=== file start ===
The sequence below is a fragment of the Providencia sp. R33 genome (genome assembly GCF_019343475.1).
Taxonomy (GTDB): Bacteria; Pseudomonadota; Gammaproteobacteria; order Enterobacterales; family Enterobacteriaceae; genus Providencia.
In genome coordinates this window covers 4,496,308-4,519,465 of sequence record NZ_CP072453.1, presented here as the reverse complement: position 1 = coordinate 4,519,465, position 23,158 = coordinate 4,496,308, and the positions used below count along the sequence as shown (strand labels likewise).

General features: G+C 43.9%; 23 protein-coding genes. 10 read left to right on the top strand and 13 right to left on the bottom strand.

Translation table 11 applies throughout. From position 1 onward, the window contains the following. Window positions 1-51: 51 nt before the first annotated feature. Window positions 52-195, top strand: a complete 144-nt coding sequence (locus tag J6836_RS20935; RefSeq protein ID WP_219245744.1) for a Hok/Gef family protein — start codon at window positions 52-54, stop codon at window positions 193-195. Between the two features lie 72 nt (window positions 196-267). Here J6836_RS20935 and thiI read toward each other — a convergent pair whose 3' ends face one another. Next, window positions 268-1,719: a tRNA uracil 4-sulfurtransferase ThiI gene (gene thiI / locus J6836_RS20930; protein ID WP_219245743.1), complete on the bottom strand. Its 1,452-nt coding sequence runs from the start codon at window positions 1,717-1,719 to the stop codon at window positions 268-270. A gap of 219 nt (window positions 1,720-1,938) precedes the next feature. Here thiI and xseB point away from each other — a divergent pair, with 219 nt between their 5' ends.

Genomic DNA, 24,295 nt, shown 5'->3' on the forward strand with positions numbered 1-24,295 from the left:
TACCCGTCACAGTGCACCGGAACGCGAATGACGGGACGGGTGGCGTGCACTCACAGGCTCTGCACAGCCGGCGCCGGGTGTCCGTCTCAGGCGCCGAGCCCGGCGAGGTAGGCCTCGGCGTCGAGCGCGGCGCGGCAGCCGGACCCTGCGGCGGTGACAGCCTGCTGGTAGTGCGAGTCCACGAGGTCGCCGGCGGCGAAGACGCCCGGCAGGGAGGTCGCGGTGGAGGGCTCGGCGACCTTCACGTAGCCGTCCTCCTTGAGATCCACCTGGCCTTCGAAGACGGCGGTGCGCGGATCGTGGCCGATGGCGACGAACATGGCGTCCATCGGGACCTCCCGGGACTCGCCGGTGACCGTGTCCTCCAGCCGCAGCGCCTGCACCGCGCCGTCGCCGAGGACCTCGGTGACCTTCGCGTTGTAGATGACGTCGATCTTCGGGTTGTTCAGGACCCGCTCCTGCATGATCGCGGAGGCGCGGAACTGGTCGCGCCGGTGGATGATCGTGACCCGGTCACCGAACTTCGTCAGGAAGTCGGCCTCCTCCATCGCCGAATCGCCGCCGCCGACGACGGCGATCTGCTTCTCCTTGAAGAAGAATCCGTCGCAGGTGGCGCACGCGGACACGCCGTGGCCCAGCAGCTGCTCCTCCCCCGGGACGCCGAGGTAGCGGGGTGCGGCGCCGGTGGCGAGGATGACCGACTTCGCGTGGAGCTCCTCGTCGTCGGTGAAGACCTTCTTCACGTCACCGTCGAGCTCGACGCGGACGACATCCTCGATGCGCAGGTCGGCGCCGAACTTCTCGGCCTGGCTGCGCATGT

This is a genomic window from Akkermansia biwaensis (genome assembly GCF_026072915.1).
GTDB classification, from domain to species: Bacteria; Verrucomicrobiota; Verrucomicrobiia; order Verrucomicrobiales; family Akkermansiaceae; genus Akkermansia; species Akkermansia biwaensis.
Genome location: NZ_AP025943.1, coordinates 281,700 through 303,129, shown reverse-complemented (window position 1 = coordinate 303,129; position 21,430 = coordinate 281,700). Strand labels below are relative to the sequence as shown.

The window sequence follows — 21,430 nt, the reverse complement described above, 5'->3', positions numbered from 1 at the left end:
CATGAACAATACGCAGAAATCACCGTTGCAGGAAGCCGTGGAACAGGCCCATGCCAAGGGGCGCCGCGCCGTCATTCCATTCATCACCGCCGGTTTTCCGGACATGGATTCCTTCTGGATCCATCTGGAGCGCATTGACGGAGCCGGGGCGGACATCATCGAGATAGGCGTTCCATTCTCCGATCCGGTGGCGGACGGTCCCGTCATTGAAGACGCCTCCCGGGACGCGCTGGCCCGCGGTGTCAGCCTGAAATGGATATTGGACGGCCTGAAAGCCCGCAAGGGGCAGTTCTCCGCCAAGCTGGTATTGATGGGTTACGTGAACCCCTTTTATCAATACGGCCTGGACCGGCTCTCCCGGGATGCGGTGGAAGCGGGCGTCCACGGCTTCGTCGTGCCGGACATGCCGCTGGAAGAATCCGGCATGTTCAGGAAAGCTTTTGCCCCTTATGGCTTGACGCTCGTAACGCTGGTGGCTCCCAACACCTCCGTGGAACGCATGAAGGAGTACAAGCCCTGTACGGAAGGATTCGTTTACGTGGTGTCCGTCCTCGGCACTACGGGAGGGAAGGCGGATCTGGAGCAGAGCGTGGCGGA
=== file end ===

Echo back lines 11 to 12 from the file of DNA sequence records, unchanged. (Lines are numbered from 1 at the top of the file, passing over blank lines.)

The window sequence follows — 21,430 nt, the reverse complement described above, 5'->3', positions numbered from 1 at the left end:
CATGAACAATACGCAGAAATCACCGTTGCAGGAAGCCGTGGAACAGGCCCATGCCAAGGGGCGCCGCGCCGTCATTCCATTCATCACCGCCGGTTTTCCGGACATGGATTCCTTCTGGATCCATCTGGAGCGCATTGACGGAGCCGGGGCGGACATCATCGAGATAGGCGTTCCATTCTCCGATCCGGTGGCGGACGGTCCCGTCATTGAAGACGCCTCCCGGGACGCGCTGGCCCGCGGTGTCAGCCTGAAATGGATATTGGACGGCCTGAAAGCCCGCAAGGGGCAGTTCTCCGCCAAGCTGGTATTGATGGGTTACGTGAACCCCTTTTATCAATACGGCCTGGACCGGCTCTCCCGGGATGCGGTGGAAGCGGGCGTCCACGGCTTCGTCGTGCCGGACATGCCGCTGGAAGAATCCGGCATGTTCAGGAAAGCTTTTGCCCCTTATGGCTTGACGCTCGTAACGCTGGTGGCTCCCAACACCTCCGTGGAACGCATGAAGGAGTACAAGCCCTGTACGGAAGGATTCGTTTACGTGGTGTCCGTCCTCGGCACTACGGGAGGGAAGGCGGATCTGGAGCAGAGCGTGGCGGA